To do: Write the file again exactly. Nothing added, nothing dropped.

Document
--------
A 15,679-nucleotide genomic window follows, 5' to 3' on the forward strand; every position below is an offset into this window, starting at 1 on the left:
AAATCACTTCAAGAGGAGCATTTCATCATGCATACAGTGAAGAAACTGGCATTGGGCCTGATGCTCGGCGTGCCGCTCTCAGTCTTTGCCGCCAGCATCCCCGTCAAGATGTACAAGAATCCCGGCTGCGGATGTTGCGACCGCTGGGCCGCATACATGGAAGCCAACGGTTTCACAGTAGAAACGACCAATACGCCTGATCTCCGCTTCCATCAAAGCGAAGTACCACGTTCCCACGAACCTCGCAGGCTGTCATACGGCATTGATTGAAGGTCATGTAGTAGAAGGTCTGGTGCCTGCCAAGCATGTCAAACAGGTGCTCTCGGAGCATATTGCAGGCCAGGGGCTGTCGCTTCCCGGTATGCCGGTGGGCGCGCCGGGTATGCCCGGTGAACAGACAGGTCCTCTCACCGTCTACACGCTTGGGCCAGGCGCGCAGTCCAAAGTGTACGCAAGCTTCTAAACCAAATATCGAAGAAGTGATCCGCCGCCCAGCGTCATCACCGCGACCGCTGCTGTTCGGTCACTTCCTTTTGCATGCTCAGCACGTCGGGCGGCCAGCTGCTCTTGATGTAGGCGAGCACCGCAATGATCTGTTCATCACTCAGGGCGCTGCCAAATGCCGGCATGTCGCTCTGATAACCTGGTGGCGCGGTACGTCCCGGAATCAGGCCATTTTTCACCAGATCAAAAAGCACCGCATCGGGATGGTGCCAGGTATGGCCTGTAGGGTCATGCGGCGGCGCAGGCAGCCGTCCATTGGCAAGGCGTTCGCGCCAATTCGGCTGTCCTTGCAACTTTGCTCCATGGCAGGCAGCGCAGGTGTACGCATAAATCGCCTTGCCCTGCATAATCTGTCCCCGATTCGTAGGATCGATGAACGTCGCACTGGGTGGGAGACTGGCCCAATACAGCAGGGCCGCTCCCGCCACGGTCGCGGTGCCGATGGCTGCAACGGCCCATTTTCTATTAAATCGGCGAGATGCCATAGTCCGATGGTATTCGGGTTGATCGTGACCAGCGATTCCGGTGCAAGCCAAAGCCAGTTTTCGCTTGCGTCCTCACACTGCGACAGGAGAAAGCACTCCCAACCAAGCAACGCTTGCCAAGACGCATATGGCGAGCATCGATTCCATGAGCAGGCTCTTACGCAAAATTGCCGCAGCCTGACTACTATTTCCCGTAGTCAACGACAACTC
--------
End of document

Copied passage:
A 15,679-nucleotide genomic window follows, 5' to 3' on the forward strand; every position below is an offset into this window, starting at 1 on the left:
AAATCACTTCAAGAGGAGCATTTCATCATGCATACAGTGAAGAAACTGGCATTGGGCCTGATGCTCGGCGTGCCGCTCTCAGTCTTTGCCGCCAGCATCCCCGTCAAGATGTACAAGAATCCCGGCTGCGGATGTTGCGACCGCTGGGCCGCATACATGGAAGCCAACGGTTTCACAGTAGAAACGACCAATACGCCTGATCTCCGCTTCCATCAAAGCGAAGTACCACGTTCCCACGAACCTCGCAGGCTGTCATACGGCATTGATTGAAGGTCATGTAGTAGAAGGTCTGGTGCCTGCCAAGCATGTCAAACAGGTGCTCTCGGAGCATATTGCAGGCCAGGGGCTGTCGCTTCCCGGTATGCCGGTGGGCGCGCCGGGTATGCCCGGTGAACAGACAGGTCCTCTCACCGTCTACACGCTTGGGCCAGGCGCGCAGTCCAAAGTGTACGCAAGCTTCTAAACCAAATATCGAAGAAGTGATCCGCCGCCCAGCGTCATCACCGCGACCGCTGCTGTTCGGTCACTTCCTTTTGCATGCTCAGCACGTCGGGCGGCCAGCTGCTCTTGATGTAGGCGAGCACCGCAATGATCTGTTCATCACTCAGGGCGCTGCCAAATGCCGGCATGTCGCTCTGATAACCTGGTGGCGCGGTACGTCCCGGAATCAGGCCATTTTTCACCAGATCAAAAAGCACCGCATCGGGATGGTGCCAGGTATGGCCTGTAGGGTCATGCGGCGGCGCAGGCAGCCGTCCATTGGCAAGGCGTTCGCGCCAATTCGGCTGTCCTTGCAACTTTGCTCCATGGCAGGCAGCGCAGGTGTACGCATAAATCGCCTTGCCCTGCATAATCTGTCCCCGATTCGTAGGATCGATGAACGTCGCACTGGGTGGGAGACTGGCCCAATACAGCAGGGCCGCTCCCGCCACGGTCGCGGTGCCGATGGCTGCAACGGCCCATTTTCTATTAAATCGGCGAGATGCCATAGTCCGATGGTATTCGGGTTGATCGTGACCAGCGATTCCGGTGCAAGCCAAAGCCAGTTTTCGCTTGCGTCCTCACACTGCGACAGGAGAAAGCACTCCCAACCAAGCAACGCTTGCCAAGACGCATATGGCGAGCATCGATTCCATGAGCAGGCTCTTACGCAAAATTGCCGCAGCCTGACTACTATTTCCCGTAGTCAACGACAACTC